June 25, 2005

Turning to Turing

Can computers think? This question has fascinated scientists for over half a century, since the first computers were born. Computers are good at processing data, solving complicated problems, doing repetitive tasks -- far better at these things than humans are. But can they think?

Then again, what do we mean by "thinking"? A computer can add up a row of figures in an instant. Does that constitute thinking? After all, there's something disappointingly trivial about such a task. Thinking, to most people, means knowledge, understanding, intelligence, creativity: none of that, in just adding numbers. But trying to make computers exhibit those traits gave us a whole new discipline: Artificial Intelligence (AI) -- the science of making computers think, or behave in human ways.

But how can we tell that a computer is thinking? Here's one way: if it acts as a person acts when thinking, we might say the computer is itself thinking. Suppose you ask a computer the same questions you might ask a person, and it gives you answers indistinguishable from the person's answers. If it did this consistently, you would likely say the machine is thinking.

In 1950, Alan Turing made exactly this argument in a remarkable paper called Computing Machinery and Intelligence. Thus was born what we now know as the Turing Test.

In the Test, a questioner puts a series of questions to a human volunteer and to a computer. Questions and answers are transferred back and forth via a keyboard and a screen; so the only information available to the questioner is what shows up on her screen. The computer is programmed to give as human-like answers as possible; the volunteer, we presume, will be human-like anyway.

The questioner must now decide: which of the two is the human?

If over a series of these tests, the questioner is consistently unable to identify the human volunteer, the computer passes the Test.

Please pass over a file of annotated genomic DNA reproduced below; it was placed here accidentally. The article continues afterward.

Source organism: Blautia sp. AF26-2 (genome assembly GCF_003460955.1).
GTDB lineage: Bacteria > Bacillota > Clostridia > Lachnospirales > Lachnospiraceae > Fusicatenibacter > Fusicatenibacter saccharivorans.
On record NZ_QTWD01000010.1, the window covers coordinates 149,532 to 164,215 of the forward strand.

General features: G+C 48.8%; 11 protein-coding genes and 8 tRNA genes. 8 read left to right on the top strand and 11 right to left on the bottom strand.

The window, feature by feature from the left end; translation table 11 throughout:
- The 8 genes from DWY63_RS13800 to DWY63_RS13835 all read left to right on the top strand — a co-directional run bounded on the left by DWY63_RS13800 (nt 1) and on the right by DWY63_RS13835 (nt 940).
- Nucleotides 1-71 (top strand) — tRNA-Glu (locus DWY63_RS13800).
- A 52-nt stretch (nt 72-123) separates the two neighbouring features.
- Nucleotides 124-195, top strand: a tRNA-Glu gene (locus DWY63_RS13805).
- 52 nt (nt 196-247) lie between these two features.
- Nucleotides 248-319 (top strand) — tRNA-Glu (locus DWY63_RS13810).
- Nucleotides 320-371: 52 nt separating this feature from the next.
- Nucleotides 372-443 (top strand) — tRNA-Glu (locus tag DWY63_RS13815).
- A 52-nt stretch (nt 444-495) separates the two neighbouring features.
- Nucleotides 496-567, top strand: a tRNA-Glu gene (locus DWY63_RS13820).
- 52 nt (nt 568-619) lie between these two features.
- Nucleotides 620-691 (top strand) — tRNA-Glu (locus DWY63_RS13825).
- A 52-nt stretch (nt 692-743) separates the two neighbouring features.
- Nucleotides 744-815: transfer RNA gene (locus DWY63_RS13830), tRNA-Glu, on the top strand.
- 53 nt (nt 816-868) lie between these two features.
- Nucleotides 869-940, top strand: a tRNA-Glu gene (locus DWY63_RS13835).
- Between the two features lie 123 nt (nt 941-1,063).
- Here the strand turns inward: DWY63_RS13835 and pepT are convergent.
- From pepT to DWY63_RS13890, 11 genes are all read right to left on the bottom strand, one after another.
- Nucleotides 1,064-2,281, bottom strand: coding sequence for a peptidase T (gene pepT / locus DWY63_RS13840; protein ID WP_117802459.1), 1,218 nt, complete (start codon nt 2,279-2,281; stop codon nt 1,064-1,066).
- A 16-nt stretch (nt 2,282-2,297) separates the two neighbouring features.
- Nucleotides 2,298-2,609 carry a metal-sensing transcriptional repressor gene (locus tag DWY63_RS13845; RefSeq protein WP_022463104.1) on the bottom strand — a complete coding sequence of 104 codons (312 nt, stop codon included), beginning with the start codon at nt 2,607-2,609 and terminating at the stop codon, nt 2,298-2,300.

Passing the Turing Test has become a kind of Holy Grail for AI. Its practitioners believe that it is a strong, even sufficient, indication of a computer's intelligence and ability to think. And it's hard to disagree. For this -- questioning, discussion, conversation -- is precisely how we decide that a fellow human is intelligent. Shouldn't we apply the same standard to a computer?

Pursuing their Holy Grail, AI researchers have produced a number of interesting systems. Two early ones simulated psychotherapists. This sample conversation (quoted by Roger Penrose in his The Emperor's New Mind) best shows their behaviour:
    Computer: How can I help you?
    Patient: I don't know.
    C: Try to tell me something about it.
    P: No.
    C: Can you elaborate?
    P: I am sick and tired today.
    C: Do you have any idea why?
    P: Yes, I'm old.
    C: Please go on.
    P: I seem to have lost interest in everything.
    C: Tell me more about such feelings.
    P: I have some idea why I feel this way too.
    C: You have.
    P: It seems that I miss having a family.
    C: What makes you feel you miss having a family?

What do you think, is there some definite, almost spooky understanding happening here? If you said yes, you're in good company. K. M. Colby and Joseph Weizenbaum, who separately wrote the two programs, reported that many people swore the computer really understood them. So well, too, that some preferred to unload all their problems on these electronic therapists rather than human ones.

Yet there's no understanding going on at all. As any halfway decent programmer will tell you, these systems are simply following some ordinary rules about what to say.